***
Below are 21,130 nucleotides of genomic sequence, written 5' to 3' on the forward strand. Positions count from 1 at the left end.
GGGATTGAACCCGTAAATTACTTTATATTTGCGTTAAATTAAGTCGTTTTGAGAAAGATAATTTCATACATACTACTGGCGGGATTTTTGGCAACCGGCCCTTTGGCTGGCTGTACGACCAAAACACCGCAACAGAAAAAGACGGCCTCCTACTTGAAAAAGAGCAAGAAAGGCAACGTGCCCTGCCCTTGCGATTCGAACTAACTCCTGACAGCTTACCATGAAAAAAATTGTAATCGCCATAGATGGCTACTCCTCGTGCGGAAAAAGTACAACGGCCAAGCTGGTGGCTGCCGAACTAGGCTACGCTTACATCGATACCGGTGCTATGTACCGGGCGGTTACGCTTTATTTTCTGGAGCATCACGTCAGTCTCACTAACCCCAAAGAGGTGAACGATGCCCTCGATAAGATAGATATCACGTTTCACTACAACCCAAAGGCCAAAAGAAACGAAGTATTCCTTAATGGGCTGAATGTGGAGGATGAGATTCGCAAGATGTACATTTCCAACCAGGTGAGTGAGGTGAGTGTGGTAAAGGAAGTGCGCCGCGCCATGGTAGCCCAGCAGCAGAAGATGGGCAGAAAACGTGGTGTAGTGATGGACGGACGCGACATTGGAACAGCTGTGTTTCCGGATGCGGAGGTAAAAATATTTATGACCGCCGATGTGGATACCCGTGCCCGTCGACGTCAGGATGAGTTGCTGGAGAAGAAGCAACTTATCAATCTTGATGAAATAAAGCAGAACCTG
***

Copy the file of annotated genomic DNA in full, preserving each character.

Below are 21,130 nucleotides of genomic sequence, written 5' to 3' on the forward strand. Positions count from 1 at the left end.
GGGATTGAACCCGTAAATTACTTTATATTTGCGTTAAATTAAGTCGTTTTGAGAAAGATAATTTCATACATACTACTGGCGGGATTTTTGGCAACCGGCCCTTTGGCTGGCTGTACGACCAAAACACCGCAACAGAAAAAGACGGCCTCCTACTTGAAAAAGAGCAAGAAAGGCAACGTGCCCTGCCCTTGCGATTCGAACTAACTCCTGACAGCTTACCATGAAAAAAATTGTAATCGCCATAGATGGCTACTCCTCGTGCGGAAAAAGTACAACGGCCAAGCTGGTGGCTGCCGAACTAGGCTACGCTTACATCGATACCGGTGCTATGTACCGGGCGGTTACGCTTTATTTTCTGGAGCATCACGTCAGTCTCACTAACCCCAAAGAGGTGAACGATGCCCTCGATAAGATAGATATCACGTTTCACTACAACCCAAAGGCCAAAAGAAACGAAGTATTCCTTAATGGGCTGAATGTGGAGGATGAGATTCGCAAGATGTACATTTCCAACCAGGTGAGTGAGGTGAGTGTGGTAAAGGAAGTGCGCCGCGCCATGGTAGCCCAGCAGCAGAAGATGGGCAGAAAACGTGGTGTAGTGATGGACGGACGCGACATTGGAACAGCTGTGTTTCCGGATGCGGAGGTAAAAATATTTATGACCGCCGATGTGGATACCCGTGCCCGTCGACGTCAGGATGAGTTGCTGGAGAAGAAGCAACTTATCAATCTTGATGAAATAAAGCAGAACCTG